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Europe: Shares bounce back after turbulent week
[MILAN] European shares rebounded from six-month lows on Monday as jitters over a sudden spike in volatility that wiped off US$1 trillion in market capitalisation last week appeared to ease.
Broad-based gains helped the pan-European Stoxx 600 index close 1.2 per cent higher, after ending on Friday at its lowest level since August. The UK's FTSE and Germany's DAX rose 1.2 and 1.5 per cent respectively.
The euro zone volatility index fell back from peaks hit last week when a spike in inflation expectations boosted bond yields and fuelled worries over central bank tightening.
"We see this as a short-term correction rather than an end of cycle event," UBS strategists led by Nick Nelson said.
"What could change that would be a significant move up in bond yields, well above current levels, combined with major inflation fears," they wrote, noting however that fundamentals for European equities remained supportive.
The Stoxx is down 4.1 per cent since the beginning of the year.
The cyclicals sectors which had led the sell-off drove the bounce on Monday, with materials stocks among the best-performing sectors, up about 1.9 per cent.
Miners Glencore, Rio Tinto and BHP all rose between 1.6 and 2.8 per cent as copper prices rose from its lowest in nearly two months as the dollar dropped.
In M&A news, TDC surged 13.4 per cent after the Danish telecom company urged investors to back a US$6.7 billion cash offer from Australia's Macquarie and three Danish pension funds.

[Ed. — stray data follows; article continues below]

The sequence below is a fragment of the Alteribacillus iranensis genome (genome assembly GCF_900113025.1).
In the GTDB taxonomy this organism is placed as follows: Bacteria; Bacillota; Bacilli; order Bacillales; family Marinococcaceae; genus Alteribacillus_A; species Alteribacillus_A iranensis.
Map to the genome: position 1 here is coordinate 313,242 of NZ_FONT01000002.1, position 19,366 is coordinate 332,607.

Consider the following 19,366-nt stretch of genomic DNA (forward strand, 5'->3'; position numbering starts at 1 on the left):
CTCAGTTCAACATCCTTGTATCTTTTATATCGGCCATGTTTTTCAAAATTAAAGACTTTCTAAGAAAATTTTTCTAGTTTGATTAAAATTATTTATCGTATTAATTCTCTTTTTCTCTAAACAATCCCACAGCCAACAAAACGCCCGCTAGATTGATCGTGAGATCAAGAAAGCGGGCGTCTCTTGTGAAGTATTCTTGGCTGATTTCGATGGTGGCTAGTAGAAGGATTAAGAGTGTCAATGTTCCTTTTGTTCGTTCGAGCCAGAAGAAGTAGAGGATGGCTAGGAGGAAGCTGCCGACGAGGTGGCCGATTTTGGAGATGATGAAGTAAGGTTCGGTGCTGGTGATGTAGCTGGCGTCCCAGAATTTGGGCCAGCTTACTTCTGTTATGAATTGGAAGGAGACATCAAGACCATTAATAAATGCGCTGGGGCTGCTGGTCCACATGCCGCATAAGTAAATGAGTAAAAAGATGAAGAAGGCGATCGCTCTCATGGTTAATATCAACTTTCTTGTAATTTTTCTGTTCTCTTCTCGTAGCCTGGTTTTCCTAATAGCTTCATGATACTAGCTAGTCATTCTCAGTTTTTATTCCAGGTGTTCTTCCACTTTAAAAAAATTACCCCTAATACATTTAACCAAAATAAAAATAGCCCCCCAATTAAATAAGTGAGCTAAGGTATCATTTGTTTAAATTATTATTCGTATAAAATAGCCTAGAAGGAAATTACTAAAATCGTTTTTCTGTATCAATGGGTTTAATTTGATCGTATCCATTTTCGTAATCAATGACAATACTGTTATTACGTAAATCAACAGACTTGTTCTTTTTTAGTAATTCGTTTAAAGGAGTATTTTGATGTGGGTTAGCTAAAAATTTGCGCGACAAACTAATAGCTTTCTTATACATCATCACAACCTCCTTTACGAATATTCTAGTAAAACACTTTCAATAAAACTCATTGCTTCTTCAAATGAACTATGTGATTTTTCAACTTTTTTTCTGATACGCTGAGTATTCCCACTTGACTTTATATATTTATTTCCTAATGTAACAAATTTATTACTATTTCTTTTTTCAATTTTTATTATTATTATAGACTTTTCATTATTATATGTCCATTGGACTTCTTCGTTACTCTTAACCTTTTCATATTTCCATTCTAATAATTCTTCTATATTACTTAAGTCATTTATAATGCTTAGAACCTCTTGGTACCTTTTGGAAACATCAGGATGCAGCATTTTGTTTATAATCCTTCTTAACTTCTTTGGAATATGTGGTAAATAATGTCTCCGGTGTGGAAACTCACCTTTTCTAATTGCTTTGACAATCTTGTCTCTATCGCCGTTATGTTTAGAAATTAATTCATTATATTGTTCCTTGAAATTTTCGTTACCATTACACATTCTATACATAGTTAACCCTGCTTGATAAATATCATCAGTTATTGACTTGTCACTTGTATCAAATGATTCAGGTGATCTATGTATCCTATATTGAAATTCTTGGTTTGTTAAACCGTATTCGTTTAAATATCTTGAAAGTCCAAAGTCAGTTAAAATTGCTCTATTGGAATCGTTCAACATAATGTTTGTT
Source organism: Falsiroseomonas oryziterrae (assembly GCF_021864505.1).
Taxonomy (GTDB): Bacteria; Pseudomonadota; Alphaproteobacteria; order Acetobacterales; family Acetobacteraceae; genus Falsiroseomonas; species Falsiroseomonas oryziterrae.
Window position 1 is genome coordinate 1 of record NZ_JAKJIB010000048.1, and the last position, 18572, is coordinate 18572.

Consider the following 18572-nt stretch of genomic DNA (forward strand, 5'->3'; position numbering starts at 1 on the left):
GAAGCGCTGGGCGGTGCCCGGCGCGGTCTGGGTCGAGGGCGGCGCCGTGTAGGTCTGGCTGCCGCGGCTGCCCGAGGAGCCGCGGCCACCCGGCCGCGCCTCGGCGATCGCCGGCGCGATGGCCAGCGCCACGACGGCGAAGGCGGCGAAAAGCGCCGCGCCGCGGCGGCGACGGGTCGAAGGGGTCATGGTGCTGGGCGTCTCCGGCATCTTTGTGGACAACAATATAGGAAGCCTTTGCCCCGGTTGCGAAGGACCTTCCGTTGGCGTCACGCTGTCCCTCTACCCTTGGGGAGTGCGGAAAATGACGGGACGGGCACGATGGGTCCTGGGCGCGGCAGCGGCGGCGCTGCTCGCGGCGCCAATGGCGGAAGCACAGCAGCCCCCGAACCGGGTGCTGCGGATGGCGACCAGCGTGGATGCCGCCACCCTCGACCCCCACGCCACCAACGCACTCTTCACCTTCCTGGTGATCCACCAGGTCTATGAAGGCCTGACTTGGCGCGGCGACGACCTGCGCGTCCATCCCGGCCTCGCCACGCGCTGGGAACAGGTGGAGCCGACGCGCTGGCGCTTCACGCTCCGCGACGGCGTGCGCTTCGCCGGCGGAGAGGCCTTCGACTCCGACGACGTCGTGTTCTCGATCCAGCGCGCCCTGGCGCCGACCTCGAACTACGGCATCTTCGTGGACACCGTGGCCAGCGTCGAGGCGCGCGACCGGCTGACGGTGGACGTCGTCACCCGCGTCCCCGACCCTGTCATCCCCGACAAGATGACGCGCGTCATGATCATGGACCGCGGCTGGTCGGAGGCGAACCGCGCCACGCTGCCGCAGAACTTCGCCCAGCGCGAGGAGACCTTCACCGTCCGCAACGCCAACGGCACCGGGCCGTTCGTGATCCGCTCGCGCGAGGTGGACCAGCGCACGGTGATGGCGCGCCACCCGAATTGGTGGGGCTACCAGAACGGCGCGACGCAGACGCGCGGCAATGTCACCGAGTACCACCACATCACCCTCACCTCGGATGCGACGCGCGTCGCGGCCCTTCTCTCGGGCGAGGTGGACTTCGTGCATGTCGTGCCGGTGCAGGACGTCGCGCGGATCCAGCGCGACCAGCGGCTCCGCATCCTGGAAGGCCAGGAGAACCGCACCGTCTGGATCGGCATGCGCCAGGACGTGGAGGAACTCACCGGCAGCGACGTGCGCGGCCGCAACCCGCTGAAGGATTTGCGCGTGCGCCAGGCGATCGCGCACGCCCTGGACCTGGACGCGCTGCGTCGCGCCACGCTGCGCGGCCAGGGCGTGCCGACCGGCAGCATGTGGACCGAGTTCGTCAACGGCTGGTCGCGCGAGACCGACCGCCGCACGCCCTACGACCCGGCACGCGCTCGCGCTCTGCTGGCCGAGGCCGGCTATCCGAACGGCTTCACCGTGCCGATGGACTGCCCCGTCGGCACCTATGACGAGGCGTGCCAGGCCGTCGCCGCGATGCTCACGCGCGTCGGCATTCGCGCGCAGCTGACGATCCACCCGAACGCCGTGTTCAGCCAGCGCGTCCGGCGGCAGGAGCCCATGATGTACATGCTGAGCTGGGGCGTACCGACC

Elsewhere, upbeat broker notes pushed shares in Victrex and Delivery Hero among the lead ganers of the Stoxx, sending their shares up 3.3 and 4.7 per cent respectively.
Car maker Renault added 3 per cent as the French government said it would back boss Carlos Ghosn's nominee for chief operating officer but wanted an agreement to transform the Renault-Nissan alliance into an "integrated" automotive group.
Akzo Nobel rose 1.9 per cent after a source-based Financial Times report said that US private equity giant Apollo had teamed up with the biggest Dutch pension fund to buy the group's 10 billion-euro speciality chemicals unit.
Heineken fell 2 per cent after the world's second largest brewer lowered its margin growth target, blaming a volatile market environment and an acquisition in Brazil.
SES fell 10.7 per cent after it announced it would replace its CEO and CFO shortly before reporting its results.